When is a person really dead?
The following news item in the July 4 issue of Inquirer, about a South African woman who rose from the dead, caught my attention:
“A South African woman, who paramedics had declared dead after a horrific car crash, was later found alive in a mortuary fridge.
“Ambulance Service Distress Alert confirmed that the unnamed woman had been certified dead by paramedics at the scene of the pile-up outside of Carletonville, southwest of Johannesburg, in the early hours of June 24.
“Mortuary technicians then found her alive in a morgue fridge several hours after the crash in which the victim’s car rolled, throwing all three occupants clear of the vehicle, killing two of them.”
There are hundreds, if not thousands, of what is now called “near-death-experience” (NDE), a term coined by Dr. Raymond Moody, who reported interviewing around 150 NDE cases in his best-selling book, “Life After Life,” published in 1975. It sold more than 13 million copies and opened the way for many other studies.
In my book, “The Psychic World and You,” which has recently been reprinted, I included two famous stories of NDE.
Here is a summary of these incredible true stories as related in my book.
“George Rodonaia was a vocal communist in Tbilisi, Georgia, in the former Soviet Union. In 1976, he was assassinated by the KGB by being run over by a car twice. He was rushed to the hospital, pronounced dead, and his body taken to the morgue and immediately frozen, as practiced.
“After three days, Rodonaia’s body was removed from the freezer and wheeled to the autopsy room. A team of doctors then commenced splitting apart his torso. As the blade cut through his flesh, he managed to open his eyes.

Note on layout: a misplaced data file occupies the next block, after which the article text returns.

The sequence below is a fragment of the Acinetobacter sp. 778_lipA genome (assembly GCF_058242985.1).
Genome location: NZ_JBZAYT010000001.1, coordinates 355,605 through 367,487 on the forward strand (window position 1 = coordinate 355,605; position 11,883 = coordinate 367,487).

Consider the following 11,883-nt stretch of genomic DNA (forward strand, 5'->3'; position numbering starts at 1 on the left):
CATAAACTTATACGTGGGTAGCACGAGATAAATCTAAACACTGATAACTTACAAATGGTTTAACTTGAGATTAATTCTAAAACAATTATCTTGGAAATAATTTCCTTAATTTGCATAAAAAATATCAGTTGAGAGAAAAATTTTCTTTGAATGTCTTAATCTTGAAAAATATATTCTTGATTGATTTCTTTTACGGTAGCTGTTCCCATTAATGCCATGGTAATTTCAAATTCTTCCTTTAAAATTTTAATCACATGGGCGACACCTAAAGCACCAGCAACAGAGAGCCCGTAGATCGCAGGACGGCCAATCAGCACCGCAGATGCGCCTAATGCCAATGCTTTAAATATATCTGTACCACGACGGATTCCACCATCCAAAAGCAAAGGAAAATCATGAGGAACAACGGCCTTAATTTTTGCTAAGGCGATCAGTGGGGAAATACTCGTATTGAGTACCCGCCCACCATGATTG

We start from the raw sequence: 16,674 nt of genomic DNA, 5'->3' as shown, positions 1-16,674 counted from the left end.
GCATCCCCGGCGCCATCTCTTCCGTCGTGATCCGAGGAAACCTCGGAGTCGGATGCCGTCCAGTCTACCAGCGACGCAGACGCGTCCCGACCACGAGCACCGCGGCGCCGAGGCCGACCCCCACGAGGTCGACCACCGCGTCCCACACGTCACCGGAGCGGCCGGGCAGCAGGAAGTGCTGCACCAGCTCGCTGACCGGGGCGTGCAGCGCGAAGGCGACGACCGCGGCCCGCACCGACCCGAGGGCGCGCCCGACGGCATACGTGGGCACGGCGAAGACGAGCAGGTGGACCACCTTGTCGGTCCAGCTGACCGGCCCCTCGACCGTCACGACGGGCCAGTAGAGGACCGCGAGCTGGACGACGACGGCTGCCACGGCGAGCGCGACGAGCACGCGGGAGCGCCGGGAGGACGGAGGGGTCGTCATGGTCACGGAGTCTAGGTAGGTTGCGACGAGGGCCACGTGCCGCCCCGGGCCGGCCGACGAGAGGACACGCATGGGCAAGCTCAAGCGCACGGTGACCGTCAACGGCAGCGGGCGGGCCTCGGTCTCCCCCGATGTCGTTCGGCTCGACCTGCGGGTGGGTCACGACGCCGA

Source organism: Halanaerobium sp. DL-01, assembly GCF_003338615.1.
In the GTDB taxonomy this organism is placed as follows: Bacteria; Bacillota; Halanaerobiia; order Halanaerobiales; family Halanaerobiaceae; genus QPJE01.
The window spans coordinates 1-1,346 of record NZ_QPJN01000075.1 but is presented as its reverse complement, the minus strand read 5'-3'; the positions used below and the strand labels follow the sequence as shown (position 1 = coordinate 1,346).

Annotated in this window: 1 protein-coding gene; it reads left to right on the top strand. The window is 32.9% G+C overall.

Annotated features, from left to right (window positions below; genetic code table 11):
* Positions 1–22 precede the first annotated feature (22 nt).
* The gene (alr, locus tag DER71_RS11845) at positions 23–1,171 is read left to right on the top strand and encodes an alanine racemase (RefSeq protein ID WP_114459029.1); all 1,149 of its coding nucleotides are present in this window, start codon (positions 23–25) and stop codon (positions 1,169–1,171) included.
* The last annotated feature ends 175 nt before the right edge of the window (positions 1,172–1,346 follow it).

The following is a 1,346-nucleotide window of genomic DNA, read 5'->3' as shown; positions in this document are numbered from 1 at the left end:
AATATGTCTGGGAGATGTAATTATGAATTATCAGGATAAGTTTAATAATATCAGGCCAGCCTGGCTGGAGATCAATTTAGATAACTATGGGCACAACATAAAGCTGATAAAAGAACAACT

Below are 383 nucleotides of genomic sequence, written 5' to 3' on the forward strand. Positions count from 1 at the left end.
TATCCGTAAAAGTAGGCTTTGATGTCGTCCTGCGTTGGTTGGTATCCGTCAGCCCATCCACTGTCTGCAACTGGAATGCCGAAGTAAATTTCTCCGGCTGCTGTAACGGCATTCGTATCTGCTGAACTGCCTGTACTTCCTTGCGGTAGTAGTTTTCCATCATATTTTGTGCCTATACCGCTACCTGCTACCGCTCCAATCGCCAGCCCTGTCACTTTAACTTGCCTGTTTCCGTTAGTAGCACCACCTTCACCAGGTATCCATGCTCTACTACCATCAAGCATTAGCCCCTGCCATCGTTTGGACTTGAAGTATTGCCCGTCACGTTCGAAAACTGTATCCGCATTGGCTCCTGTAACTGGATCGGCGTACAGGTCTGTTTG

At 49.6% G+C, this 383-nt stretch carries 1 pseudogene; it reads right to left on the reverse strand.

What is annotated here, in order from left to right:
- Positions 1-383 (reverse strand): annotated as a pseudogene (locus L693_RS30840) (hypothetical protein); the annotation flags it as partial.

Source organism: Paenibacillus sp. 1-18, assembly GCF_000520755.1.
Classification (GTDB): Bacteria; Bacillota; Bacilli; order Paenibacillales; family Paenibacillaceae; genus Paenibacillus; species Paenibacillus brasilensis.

“One doctor, thinking this to be a mere reflex, promptly closed them. Once more his eyes popped open, only this time the doctor jumped backward and screamed! His death and the frozen state of his body have been verified. There is no doubt about this. Yet, he is alive up to this day (1982).”
“In 1992, a 71-year-old Romanian choked on a chicken bone and collapsed. He was thought to be dead of a coronary (heart attack), given a funeral and buried. Three days later, a grave-digger heard knocking from inside his wooden coffin. Opening it, they found the man alive. But when he arrived home, his wife refused to see him. It took the poor fellow three weeks to convince the priest, bank clerks, doctors, town hall officials and the police to cancel his death certificate.”
In the Philippines, I’ve heard of cases where the dead wake up and sit upright during their wake and ask for water. These are reported usually in the provinces, where the dead are not immediately embalmed.
And then there is this famous case of Dannion Brinkley, an American ex-Marine who was struck by lightning while talking on the phone, rushed to the hospital and pronounced dead on arrival. After almost 30 minutes, he woke up and told an incredible story of what he had experienced during those 30 minutes of being dead.
The NDE of Brinkley happened twice. Seven years later, he had simultaneous open-heart and brain surgery and died again. This time he was dead for 45 minutes. Incredibly, he is still alive to this day and gives talks all over the United States about his experience.
So, when is a person really dead? When there is no more brain activity and heartbeat for at least 10 minutes? But this is not a strict norm. There is no universal standard.
“Clinical death doesn’t have a consistent meaning,” according to Dr. James Bernat, a neurologist at Dartmouth College: Geisel School of Medicine in New Hampshire. “You are dead when a doctor says you’re dead,” he told Live Science.
Because of these cases of NDE, perhaps it’s time for medical science and legislators to reexamine the definition of death, and the practice of embalming immediately a person who has been pronounced clinically dead. Otherwise, doctors may be committing homicide.
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